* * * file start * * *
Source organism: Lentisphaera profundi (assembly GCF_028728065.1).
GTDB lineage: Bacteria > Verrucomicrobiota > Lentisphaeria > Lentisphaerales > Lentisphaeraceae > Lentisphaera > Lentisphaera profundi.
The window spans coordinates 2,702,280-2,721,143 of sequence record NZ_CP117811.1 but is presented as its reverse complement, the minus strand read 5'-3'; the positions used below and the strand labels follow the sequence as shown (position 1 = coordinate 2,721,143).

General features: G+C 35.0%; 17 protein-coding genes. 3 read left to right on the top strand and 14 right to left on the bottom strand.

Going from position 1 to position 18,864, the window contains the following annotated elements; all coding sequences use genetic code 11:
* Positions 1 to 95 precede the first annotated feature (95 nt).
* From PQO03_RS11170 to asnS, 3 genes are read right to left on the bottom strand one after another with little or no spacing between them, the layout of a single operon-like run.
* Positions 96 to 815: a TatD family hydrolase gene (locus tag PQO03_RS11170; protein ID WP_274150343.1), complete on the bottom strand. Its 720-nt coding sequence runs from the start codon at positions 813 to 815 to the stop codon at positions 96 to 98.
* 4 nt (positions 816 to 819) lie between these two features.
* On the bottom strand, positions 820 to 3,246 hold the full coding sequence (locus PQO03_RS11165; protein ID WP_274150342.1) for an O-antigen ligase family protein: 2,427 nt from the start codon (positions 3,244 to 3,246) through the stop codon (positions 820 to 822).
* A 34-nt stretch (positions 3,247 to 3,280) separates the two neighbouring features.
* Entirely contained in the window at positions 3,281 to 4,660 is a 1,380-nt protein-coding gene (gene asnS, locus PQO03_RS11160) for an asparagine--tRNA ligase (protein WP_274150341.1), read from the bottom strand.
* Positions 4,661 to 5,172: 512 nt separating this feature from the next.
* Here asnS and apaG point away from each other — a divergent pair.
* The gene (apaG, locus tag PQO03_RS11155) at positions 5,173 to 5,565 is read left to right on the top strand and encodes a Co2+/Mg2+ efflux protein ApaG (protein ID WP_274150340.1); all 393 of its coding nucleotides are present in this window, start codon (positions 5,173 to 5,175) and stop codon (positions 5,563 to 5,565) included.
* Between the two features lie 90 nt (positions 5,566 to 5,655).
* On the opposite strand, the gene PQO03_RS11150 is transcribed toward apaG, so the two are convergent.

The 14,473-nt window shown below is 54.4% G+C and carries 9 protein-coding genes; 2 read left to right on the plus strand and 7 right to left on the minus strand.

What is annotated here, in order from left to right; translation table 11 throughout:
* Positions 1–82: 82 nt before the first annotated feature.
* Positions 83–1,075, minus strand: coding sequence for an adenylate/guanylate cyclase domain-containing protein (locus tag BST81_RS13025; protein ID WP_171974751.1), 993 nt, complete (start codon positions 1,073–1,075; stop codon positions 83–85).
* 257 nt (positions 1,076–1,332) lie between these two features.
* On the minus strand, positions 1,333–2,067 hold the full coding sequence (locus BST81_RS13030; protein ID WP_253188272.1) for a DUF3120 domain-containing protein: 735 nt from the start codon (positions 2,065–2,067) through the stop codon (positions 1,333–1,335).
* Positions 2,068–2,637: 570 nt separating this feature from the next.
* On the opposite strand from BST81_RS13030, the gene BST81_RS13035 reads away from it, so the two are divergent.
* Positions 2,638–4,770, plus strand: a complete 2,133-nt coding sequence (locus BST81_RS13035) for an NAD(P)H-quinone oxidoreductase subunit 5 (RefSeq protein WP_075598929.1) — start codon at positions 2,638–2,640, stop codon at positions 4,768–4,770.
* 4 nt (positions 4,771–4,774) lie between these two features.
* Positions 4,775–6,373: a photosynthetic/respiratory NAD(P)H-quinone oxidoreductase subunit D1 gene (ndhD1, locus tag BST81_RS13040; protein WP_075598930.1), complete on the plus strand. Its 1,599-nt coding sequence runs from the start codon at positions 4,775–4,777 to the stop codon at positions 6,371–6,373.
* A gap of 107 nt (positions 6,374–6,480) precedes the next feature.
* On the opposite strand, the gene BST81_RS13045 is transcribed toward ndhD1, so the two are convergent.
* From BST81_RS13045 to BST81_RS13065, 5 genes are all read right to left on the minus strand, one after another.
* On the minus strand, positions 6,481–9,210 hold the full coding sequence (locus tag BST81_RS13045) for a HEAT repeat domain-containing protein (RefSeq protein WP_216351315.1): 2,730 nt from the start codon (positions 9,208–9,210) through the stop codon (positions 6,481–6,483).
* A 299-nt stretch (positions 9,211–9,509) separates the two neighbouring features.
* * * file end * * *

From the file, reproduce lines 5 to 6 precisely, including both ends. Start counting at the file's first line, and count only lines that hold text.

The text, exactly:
Going from position 1 to position 18,864, the window contains the following annotated elements; all coding sequences use genetic code 11:
* Positions 1 to 95 precede the first annotated feature (95 nt).